SIMBAD references

2001ApJ...554..916B - Astrophys. J., 554, 916-932 (2001/June-3)

New OH Zeeman measurements of magnetic field strengths in molecular clouds.

BOURKE T.L., MYERS P.C., ROBINSON G. and HYLAND A.R.

Abstract (from CDS):

We present the results of a new survey of 23 molecular clouds for the Zeeman effect in OH undertaken with the Australia Telescope National Facility Parkes 64 m radio telescope and the National Radio Astronomy Observatory Green Bank 43 m radio telescope. The Zeeman effect was clearly detected in the cloud associated with the H II region RCW 38, with a field strength of 38±3 µG, and possibly detected in a cloud associated with the H II region RCW 57, with a field strength of -203±24 µG. The remaining 21 measurements give formal upper limits to the magnetic field strength, with typical 1 σ sensitivities less than 20 µG.

For 22 of the molecular clouds we are also able to determine the column density of the gas in which we have made a sensitive search for the Zeeman effect. We combine these results with previous Zeeman studies of 29 molecular clouds, most of which were compiled by Crutcher, for a comparison of theoretical models with the data.

This comparison implies that if the clouds can be modeled as initially spherical with uniform magnetic fields and densities that evolve to their final equilibrium state assuming flux freezing, then the typical cloud is magnetically supercritical, as was found by Crutcher. If the clouds can be modeled as highly flattened sheets threaded by uniform perpendicular fields, then the typical cloud is approximately magnetically critical, in agreement with Shu et al., but only if the true values of the field for the nondetections are close to the 3 σ upper limits. If instead these values are significantly lower (for example, similar to the 1 σ limits), then the typical cloud is generally magnetically supercritical.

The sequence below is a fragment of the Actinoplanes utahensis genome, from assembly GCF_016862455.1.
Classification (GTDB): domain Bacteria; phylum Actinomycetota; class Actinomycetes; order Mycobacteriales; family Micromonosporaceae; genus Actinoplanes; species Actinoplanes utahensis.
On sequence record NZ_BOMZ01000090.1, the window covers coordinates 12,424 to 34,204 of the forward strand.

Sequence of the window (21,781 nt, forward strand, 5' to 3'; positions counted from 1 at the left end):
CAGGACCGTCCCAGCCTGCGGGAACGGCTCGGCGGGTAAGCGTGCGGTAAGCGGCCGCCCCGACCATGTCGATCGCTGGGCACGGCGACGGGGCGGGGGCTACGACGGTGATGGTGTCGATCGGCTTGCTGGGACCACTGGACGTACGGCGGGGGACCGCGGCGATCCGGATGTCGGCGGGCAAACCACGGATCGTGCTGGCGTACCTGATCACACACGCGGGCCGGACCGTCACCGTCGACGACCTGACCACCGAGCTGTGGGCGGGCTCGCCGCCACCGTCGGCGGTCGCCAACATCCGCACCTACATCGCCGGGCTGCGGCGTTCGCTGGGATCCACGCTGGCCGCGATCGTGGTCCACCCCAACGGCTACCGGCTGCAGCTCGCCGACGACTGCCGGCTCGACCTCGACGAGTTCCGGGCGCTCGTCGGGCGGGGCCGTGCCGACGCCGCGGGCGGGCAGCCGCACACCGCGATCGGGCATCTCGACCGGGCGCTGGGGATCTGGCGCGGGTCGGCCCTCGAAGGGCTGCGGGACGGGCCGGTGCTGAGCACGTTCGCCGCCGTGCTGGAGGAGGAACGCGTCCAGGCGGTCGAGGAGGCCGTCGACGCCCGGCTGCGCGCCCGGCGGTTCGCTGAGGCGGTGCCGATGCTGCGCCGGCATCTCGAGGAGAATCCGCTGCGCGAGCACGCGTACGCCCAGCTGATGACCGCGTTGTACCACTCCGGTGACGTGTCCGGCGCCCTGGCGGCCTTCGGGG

When all observations of the Zeeman effect are considered, the single-dish detection rate of the OH Zeeman effect is relatively low. This result may be due to low mean field strengths, but a more realistic explanation may be significant field structure within the beam. As an example, for clouds associated with H II regions, the molecular gas and magnetic field may be swept up into a thin shell, which results in a nonuniform field geometry and measurements of the beam-averaged field strength, which are significantly lower than the true values. This effect makes it more difficult to distinguish magnetically subcritical and supercritical clouds.


Abstract Copyright:

Journal keyword(s): ISM: Clouds - ISM: individual (RCW 38, RCW 57A,B) - ISM: Kinematics and Dynamics - ISM: Magnetic Fields - ISM: Molecules

Simbad objects: 63

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